3. In a stand mixer, or with a hand mixer and a large bowl, beat the butter, sugar, and salt together until mixed well. Then add the eggs, vanilla extract, and almond extract and beat until mixed well. Add the half & half or milk and berry puree and beat until mixed. Add the cornstarch and baking powder and mix to incorporate. Then add the flour and beat on medium speed for 30 seconds.

4. With an ice-cream scoop, divide the batter among the muffin tins. Bake for 20 to 22 minutes or until no longer wet looking and comes free of crumbs when tested with a toothpick.

5. Cool completely before frosting.

Strawberry or Any Berry Frosting
Frosting can be as thick and dense or as fluffy and light as you like by adding more or less powdered sugar. Play around with the amount and see what works for you.

1/2 cup (1 stick) unsalted butter, very soft
¼ cup cream cheese, very soft
1/8 teaspoon salt
1/3 to 1/2 cup of the strawberry/berry puree to taste
1/4 teaspoon pure vanilla extract
1/8 teaspoon almond extract
1/8 teaspoon strawberry extract (Use only if your frosting needs a little more flavor, hopefully you won’t need it)
Powdered sugar, between 1 and 3 pounds depending on consistency preferences

1. With a stand mixer or a hand mixer, beat all the ingredients together adding the powdered sugar a few cups at a time until desired consistency is reached. Berry flavor will come out even more after sitting for a bit. Flavor with strawberry extract only if needed. Use immediately and store extra covered in the refrigerator.

2. I piped the frosting on with a Wilton tip 1A by pressing lightly over the top into a fluffy ball. (I used less dense frosting this time). Then I gently tilted the cupcakes so the frosting would move to the edges. I topped them with Wilton Royal Icing Roses I found at Michael’s and sprinkled them with white nonpareils.

3. If you have a few days to dry them, you can make your own royal icing roses. Wilton recipe for royal icing and rose instructions.

"Doubtless God could have made a better berry, but doubtless God never did." (Dr. William Butler, 17th Century English Writer) Dr. Butler is referring to the strawberry. Strawberries are the best of the berries. “The delicate heart-shaped berry has always connoted purity, passion and healing. It has been used in stories, literature and paintings through the ages.” From the University of Illinois Extension page, please visit them for more fun and interesting strawberry symbolism.

Recipe and pictures by Laura Flowers

Friday, November 13, 2009

Homemade Flour Tortillas, Cook's Illustrated Ground Beef Taco Filling, and Crispy Corn Taco Shells

Have you ever used a tortilla maker? Not a tortilla press, but a tortilla maker that presses and cooks tortillas to perfection? I bought a Sachi tortilla maker off of EBay a couple months back and haven’t purchased a single package of tortillas since. If you’ve never had a warm homemade flour tortilla before, you’ve got to try this.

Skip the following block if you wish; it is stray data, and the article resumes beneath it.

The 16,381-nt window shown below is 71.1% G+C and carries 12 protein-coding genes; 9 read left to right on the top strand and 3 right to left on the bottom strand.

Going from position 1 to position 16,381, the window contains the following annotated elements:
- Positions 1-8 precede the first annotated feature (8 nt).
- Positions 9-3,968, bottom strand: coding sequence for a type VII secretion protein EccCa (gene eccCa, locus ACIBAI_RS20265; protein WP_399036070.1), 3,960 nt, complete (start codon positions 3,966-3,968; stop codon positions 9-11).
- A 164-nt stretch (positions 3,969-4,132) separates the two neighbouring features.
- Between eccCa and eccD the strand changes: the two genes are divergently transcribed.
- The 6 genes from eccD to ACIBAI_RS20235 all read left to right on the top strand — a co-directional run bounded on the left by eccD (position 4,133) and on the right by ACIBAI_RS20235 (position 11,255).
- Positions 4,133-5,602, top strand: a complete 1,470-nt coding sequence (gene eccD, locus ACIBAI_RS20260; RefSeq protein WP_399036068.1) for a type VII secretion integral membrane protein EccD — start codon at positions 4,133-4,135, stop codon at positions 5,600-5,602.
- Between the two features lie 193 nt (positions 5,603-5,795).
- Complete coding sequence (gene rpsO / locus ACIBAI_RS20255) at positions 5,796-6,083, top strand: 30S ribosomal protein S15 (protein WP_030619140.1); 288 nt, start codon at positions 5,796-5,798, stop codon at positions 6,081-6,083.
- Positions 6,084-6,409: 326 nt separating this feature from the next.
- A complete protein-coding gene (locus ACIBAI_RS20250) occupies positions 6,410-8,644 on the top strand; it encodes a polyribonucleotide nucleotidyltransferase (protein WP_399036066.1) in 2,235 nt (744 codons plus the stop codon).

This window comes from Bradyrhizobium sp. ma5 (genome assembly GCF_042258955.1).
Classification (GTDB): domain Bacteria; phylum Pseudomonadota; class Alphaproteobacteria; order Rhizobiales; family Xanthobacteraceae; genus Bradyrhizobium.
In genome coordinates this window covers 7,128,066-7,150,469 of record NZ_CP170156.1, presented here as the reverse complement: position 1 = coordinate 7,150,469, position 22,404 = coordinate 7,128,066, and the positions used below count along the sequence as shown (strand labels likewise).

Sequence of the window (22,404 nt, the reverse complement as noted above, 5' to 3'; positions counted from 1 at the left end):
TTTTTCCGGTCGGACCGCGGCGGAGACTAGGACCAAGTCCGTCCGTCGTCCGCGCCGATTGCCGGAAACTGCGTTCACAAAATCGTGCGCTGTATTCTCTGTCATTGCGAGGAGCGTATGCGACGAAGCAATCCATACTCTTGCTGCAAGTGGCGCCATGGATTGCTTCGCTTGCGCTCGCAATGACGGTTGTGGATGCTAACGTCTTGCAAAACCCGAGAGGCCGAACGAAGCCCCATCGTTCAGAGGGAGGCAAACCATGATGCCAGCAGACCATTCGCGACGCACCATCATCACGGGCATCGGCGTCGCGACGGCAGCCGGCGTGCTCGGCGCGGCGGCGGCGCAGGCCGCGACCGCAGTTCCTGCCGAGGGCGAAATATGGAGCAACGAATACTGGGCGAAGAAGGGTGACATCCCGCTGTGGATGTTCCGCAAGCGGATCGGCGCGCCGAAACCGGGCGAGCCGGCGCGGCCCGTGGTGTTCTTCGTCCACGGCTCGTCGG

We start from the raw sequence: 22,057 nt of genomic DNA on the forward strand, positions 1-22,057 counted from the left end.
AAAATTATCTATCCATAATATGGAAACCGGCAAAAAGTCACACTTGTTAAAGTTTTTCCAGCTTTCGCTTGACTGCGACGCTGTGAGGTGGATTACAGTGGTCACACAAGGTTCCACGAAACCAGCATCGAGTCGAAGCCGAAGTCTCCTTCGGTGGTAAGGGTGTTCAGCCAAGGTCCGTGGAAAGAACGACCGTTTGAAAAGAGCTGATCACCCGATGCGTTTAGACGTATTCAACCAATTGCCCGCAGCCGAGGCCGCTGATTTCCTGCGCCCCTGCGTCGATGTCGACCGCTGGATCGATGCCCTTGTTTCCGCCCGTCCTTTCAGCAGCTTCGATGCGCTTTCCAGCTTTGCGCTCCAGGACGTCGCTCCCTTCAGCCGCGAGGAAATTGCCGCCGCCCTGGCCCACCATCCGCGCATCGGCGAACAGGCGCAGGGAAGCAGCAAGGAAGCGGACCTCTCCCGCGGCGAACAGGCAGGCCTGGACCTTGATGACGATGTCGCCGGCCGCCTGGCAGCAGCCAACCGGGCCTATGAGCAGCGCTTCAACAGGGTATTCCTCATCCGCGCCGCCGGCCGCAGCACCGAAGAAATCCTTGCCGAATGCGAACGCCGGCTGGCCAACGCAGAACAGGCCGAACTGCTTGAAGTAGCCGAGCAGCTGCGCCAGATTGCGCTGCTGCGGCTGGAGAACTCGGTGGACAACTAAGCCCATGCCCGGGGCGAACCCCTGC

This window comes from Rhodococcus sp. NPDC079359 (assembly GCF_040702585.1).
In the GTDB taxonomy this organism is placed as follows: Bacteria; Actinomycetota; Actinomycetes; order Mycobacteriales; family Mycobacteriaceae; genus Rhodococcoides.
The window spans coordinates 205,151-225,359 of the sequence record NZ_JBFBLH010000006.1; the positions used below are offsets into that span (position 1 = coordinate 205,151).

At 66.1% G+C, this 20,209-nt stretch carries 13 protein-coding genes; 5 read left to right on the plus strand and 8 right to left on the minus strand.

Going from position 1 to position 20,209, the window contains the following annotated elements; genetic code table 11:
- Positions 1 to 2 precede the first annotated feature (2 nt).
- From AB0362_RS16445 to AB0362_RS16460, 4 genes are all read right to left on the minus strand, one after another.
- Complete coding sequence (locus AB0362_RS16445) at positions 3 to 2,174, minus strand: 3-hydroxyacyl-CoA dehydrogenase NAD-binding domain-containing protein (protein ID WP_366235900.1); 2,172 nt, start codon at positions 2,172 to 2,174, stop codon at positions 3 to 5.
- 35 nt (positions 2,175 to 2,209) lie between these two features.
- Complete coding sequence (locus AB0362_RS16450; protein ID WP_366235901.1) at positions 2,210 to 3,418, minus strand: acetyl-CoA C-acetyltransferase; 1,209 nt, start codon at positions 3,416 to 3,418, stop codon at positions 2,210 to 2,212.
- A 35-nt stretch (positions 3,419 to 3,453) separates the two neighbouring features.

I find myself stuffing tortillas with all kinds of strange leftovers these days. Like left-over cheesy scalloped potatoes, tri-tip, and hot pepper sauce. Or a mixture of potatoes, peppers, onions, sausage, and eggs for breakfast. Then there is always the quick quesadilla lunch I can press right in the tortilla maker.

When we make tacos I have a fantastic new go to recipe from Cook’s Illustrated for taco meat. Cook’s also has a recipe for frying up your own crispy corn taco shells which I’ve included for you.

If you use shortening in the tortillas instead of the olive oil I used, you may not need to press a second time. I wrote the instructions for two pressings, which removes the excess liquid. You’ll have to play around and see what you like best.

If you buy a tortilla maker, make sure you get one with temperature control. You’ll need to cook the tortillas on a lower setting during the first press so that the pressure from the heated liquid in the dough doesn’t blow the tortilla into pieces. Trust me on this one. I wasted many a tortilla before I got the hang of it. You won't have to go through that with these instructions.

Soon you will know what it feels like to turn up your nose at grocery store tortillas and save a bundle of money all at the same time.

Flour Tortillas
2 cups unbleached all-purpose flour
3 Tablespoons vegetable oil or shortening (I used extra light olive oil)
½ teaspoon salt
2/3 cup warm water

Whole Wheat Tortillas
1 cup whole wheat flour (I use white whole wheat flour)
1 cup unbleached all-purpose flour
3 Tablespoons vegetable oil or shortening (I use extra light olive oil)
½ teaspoon salt
2/3 cup warm water

1. Pick either the flour tortilla or whole wheat tortilla recipe.

2. In a food processor add the flour, oil or shortening, and salt. Process for several seconds. Then add the warm water and process until a ball forms.

3. Remove the dough from the food processor and knead in your hands several times. Place the dough in a small bowl and cover with foil. Let the dough rest on the counter for at least 30 minutes.